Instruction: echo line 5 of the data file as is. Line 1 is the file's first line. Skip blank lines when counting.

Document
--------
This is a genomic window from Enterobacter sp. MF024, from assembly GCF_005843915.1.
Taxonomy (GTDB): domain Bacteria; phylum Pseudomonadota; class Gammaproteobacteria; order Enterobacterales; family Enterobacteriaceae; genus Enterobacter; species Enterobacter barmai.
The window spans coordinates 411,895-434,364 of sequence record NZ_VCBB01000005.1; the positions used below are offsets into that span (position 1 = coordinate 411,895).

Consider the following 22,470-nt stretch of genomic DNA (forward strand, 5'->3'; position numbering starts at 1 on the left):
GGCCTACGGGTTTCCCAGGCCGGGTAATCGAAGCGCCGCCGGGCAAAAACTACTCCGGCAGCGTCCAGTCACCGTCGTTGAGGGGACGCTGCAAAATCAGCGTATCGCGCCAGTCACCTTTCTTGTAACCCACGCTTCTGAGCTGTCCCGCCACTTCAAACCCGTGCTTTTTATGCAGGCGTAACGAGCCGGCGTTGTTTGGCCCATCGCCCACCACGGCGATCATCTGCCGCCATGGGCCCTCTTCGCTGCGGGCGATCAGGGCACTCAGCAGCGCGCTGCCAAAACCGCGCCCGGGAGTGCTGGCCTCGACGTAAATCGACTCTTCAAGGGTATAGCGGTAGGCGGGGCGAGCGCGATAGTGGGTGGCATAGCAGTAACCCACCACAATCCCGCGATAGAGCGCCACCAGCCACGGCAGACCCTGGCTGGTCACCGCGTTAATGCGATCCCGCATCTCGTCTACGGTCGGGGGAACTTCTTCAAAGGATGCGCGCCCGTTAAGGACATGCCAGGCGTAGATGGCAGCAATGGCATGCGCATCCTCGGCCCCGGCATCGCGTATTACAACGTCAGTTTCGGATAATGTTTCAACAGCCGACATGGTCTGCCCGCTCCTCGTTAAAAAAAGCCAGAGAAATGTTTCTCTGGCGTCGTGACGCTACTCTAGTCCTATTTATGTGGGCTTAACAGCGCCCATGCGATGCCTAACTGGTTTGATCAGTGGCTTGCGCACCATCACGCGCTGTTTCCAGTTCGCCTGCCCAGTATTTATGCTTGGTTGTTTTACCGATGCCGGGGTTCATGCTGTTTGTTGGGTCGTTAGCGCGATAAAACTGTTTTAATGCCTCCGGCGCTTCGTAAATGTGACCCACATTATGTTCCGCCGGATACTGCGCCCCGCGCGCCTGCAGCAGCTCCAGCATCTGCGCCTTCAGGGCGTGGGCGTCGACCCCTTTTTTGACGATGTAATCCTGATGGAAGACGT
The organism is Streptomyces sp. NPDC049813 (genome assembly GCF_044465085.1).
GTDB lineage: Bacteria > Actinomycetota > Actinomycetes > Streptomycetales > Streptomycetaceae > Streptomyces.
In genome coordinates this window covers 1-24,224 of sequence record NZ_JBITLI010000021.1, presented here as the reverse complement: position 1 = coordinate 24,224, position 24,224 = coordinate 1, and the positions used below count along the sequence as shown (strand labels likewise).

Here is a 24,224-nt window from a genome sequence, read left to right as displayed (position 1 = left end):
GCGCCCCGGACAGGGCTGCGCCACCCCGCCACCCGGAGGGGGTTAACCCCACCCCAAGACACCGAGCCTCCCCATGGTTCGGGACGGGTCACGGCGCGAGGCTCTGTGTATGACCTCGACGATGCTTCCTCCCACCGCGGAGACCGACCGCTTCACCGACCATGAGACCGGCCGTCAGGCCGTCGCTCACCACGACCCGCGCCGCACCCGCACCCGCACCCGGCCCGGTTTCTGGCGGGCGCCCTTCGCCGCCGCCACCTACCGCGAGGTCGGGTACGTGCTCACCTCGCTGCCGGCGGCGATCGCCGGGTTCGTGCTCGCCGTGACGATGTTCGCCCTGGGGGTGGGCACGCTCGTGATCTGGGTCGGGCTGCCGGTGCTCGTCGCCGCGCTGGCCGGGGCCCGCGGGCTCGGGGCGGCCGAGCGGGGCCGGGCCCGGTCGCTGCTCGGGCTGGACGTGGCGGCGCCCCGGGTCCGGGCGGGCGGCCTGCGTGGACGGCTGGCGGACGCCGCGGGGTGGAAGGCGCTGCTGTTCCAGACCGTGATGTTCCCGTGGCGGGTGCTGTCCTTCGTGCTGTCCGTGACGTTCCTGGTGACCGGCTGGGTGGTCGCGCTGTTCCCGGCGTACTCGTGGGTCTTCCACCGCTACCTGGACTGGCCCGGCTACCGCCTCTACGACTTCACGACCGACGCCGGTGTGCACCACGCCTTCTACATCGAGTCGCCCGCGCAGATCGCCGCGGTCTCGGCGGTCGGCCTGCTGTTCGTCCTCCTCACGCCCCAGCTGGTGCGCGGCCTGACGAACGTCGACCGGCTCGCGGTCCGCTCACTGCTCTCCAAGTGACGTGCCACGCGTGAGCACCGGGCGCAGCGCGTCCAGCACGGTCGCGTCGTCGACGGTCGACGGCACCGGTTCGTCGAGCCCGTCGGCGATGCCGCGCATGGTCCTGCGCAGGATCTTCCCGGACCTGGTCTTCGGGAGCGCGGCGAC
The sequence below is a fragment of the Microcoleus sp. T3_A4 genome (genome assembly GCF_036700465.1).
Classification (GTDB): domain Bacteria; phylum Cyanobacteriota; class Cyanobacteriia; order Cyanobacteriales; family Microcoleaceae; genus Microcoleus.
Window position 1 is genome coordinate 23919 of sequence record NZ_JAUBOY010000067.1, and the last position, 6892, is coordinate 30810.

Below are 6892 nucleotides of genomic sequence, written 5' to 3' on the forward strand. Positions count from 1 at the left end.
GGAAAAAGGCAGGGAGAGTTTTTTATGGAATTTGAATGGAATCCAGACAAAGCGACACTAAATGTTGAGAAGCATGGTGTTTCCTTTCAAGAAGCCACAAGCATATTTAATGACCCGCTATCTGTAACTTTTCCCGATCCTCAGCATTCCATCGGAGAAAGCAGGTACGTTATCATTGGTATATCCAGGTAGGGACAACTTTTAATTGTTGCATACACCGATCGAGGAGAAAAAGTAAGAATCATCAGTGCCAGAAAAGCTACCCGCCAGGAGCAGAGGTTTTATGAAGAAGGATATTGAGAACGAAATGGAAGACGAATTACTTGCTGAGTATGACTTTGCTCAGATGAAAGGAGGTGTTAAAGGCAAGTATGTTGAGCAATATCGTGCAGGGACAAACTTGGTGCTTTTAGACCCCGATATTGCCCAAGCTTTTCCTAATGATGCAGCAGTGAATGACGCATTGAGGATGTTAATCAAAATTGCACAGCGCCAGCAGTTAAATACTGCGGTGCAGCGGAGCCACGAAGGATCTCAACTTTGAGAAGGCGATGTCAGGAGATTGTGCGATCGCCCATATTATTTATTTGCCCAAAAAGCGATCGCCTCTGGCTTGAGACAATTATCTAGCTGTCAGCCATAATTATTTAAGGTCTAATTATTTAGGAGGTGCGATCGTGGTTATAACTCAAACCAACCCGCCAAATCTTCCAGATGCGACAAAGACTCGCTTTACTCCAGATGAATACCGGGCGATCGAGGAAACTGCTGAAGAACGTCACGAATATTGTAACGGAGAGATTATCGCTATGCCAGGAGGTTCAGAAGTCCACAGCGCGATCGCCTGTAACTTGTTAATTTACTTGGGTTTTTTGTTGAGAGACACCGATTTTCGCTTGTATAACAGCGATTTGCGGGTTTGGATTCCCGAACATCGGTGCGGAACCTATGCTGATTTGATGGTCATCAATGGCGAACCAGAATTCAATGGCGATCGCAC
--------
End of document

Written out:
GGCCTACGGGTTTCCCAGGCCGGGTAATCGAAGCGCCGCCGGGCAAAAACTACTCCGGCAGCGTCCAGTCACCGTCGTTGAGGGGACGCTGCAAAATCAGCGTATCGCGCCAGTCACCTTTCTTGTAACCCACGCTTCTGAGCTGTCCCGCCACTTCAAACCCGTGCTTTTTATGCAGGCGTAACGAGCCGGCGTTGTTTGGCCCATCGCCCACCACGGCGATCATCTGCCGCCATGGGCCCTCTTCGCTGCGGGCGATCAGGGCACTCAGCAGCGCGCTGCCAAAACCGCGCCCGGGAGTGCTGGCCTCGACGTAAATCGACTCTTCAAGGGTATAGCGGTAGGCGGGGCGAGCGCGATAGTGGGTGGCATAGCAGTAACCCACCACAATCCCGCGATAGAGCGCCACCAGCCACGGCAGACCCTGGCTGGTCACCGCGTTAATGCGATCCCGCATCTCGTCTACGGTCGGGGGAACTTCTTCAAAGGATGCGCGCCCGTTAAGGACATGCCAGGCGTAGATGGCAGCAATGGCATGCGCATCCTCGGCCCCGGCATCGCGTATTACAACGTCAGTTTCGGATAATGTTTCAACAGCCGACATGGTCTGCCCGCTCCTCGTTAAAAAAAGCCAGAGAAATGTTTCTCTGGCGTCGTGACGCTACTCTAGTCCTATTTATGTGGGCTTAACAGCGCCCATGCGATGCCTAACTGGTTTGATCAGTGGCTTGCGCACCATCACGCGCTGTTTCCAGTTCGCCTGCCCAGTATTTATGCTTGGTTGTTTTACCGATGCCGGGGTTCATGCTGTTTGTTGGGTCGTTAGCGCGATAAAACTGTTTTAATGCCTCCGGCGCTTCGTAAATGTGACCCACATTATGTTCCGCCGGATACTGCGCCCCGCGCGCCTGCAGCAGCTCCAGCATCTGCGCCTTCAGGGCGTGGGCGTCGACCCCTTTTTTGACGATGTAATCCTGATGGAAGACGT